After three solo albums, Nad Sylvan changes direction to interpret the poems of Irish Romantic poet WB Yeats. He may be familiar as Steve Hackett’s lead vocalist in his Genesis Revisited project but here he shows his creative credentials on the enchanting Spiritus Mundi.
Release date: 9th April 2021
Label: Inside Out Music
Format: Special Edition CD Digipak (incl. 2 bonus tracks) / 180g Gatefold LP Vinyl Edition (incl. the entire album on CD) / Digital Download
Amongst the many talents with which we are already familiar, as well as seeing Nad Sylvan as a singer and performer, we can now add a brave interpreter. It takes some courage to step into the shoes of a Genesis icon as he does in Steve Hackett’s band, but to delve into interpreting musically the words of prodigious Nobel award-winning poet WB Yeats is a supreme challenge. One Nad and his collaborator on this album, the multi-talented musician and orchestrator Andrew Laitres, have met.
Adapting any poetical verse to music is never easy, don’t be fooled into thinking taking established words then putting them to music is easy. The soundscape has to reflect the mood, the delivery has to match the phrasing of the words and you need to understand the message.
One would need to ask Nad the extent of his research and understanding of Yeats’ descriptive, delightful poetry and although I am no advocate of early 20th century poets, what he has created is sensitive, enchanting, and pleasant to the ear.
Nad and Andrew tackle the apocalyptic words of The Second Coming with acoustic and atmospheric orchestration which swirl around the poetry, reflecting Yeats’ belief that in 1921 the world was on the cusp of major dramatic events.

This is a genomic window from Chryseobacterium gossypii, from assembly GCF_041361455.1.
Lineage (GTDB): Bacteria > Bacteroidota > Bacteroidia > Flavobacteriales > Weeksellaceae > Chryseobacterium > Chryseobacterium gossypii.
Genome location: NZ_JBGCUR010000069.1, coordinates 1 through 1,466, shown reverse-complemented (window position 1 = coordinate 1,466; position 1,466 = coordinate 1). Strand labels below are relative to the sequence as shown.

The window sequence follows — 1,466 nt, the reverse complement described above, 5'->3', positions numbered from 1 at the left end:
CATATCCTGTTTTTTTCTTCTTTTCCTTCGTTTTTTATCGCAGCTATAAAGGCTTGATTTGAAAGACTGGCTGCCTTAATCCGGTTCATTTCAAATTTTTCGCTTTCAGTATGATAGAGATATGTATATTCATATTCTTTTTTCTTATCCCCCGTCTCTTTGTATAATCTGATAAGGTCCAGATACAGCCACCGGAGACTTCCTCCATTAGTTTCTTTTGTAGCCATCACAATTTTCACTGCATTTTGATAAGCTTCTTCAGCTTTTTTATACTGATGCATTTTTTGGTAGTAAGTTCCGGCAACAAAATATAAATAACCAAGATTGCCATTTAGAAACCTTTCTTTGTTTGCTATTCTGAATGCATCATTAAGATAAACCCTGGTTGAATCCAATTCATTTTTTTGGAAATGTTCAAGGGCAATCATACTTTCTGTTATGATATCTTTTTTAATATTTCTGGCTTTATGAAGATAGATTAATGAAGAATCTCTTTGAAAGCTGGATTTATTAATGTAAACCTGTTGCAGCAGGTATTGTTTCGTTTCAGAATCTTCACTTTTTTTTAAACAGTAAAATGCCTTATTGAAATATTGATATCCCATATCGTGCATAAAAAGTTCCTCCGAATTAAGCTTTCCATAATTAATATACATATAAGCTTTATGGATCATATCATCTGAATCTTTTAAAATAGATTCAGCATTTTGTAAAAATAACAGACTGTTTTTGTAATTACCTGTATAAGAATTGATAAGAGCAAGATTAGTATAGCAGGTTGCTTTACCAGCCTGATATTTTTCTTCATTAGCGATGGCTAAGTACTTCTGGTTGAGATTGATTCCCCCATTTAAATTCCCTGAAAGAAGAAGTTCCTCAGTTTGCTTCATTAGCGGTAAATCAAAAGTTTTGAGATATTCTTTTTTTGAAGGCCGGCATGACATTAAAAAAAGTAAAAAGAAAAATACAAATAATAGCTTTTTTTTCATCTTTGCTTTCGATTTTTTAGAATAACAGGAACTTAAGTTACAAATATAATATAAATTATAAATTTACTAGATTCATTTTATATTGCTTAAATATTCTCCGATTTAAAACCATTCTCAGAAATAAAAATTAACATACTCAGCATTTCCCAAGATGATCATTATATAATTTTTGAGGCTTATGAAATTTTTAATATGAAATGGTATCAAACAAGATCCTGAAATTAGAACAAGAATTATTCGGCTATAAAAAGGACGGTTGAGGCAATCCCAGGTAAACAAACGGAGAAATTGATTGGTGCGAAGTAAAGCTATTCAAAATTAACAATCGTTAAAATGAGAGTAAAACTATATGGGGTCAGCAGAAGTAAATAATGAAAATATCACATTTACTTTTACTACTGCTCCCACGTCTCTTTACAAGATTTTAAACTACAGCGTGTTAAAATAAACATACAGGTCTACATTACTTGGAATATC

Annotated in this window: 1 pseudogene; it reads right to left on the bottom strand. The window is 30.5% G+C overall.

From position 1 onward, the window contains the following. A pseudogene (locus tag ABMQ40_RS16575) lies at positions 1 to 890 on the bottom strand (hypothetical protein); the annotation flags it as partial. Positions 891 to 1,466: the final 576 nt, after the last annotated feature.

Things fall apart; the centre cannot hold;
Mere anarchy is loosed upon the world,
The blood-dimmed tide is loosed, and everywhere
The ceremony of innocence is drowned;
The best lack all conviction, while the worst
Are full of passionate intensity.
Poignant and somewhat predictive. The choice of poems is interesting too. For example, Cap And Bells would be familiar to early Genesis fans as there is some similarity to the lyrical themes explored on Trespass and Nursery Cryme. You could put this track on either of these and you would be none the wiser.
The Stolen Child resonates with modern thought that in many ways the innocence and gullibility of childhood is lost as indeed are children’s lifestyles in the modern world losing that protection that childhood once held from the fears of the real world. Musically it seems more simplistic with a delightful melody and a catchy beat. This poem was also interpreted by the Waterboys on their Celtic sounds album The Fisherman’s Blues. Take time to compare both. The words “the world is more full of weeping than you can understand” summarises the message.
There is a Genesis feel to the brief track The Realists: an intricate mellow acoustic accompaniment following echoing guitar strumming with delicate keyboards as does the following track To An Isle In The Water. To complete the collection of poems with The Fisherman, which although more upbeat is interesting in that listening to an actual reading of this poem the phrasing is very similar.
The vocal responsibilities are shared with fellow collaborator on the album, Andrew Laitres and also guest musicians have been assembled. Tony Levin and Jonas Reingold share some bass responsibilities, Flower Kings drummer Mirkko DeMaio enlisted too. Steve Hackett makes an appearance on one of the bonus tracks titled To A Child Dancing In The Wind.
Although the music is pertinent to the poems it doesn’t dominate but enhances. Nad admits that it is the words that are the main focus: “the music is a bit more sparse, there’s more air. The whole album is based around my vocals and Andrews guitars spiced up with some orchestral stuff. ”
Just as Yeats’ poetry evolved so does Nad’s musical style and tone show change. His music reflects Yeats’ romanticism and these tracks portray Yeat’s themes of love, loss and the mythical. Nad is rightly proud to believe this album includes some of his best work and although I am no specialist on the work of Yeats I am sure many of his advocates would appreciate and applaud his and Andrew Laitres’ efforts.
Here’s the video for The Stolen Child: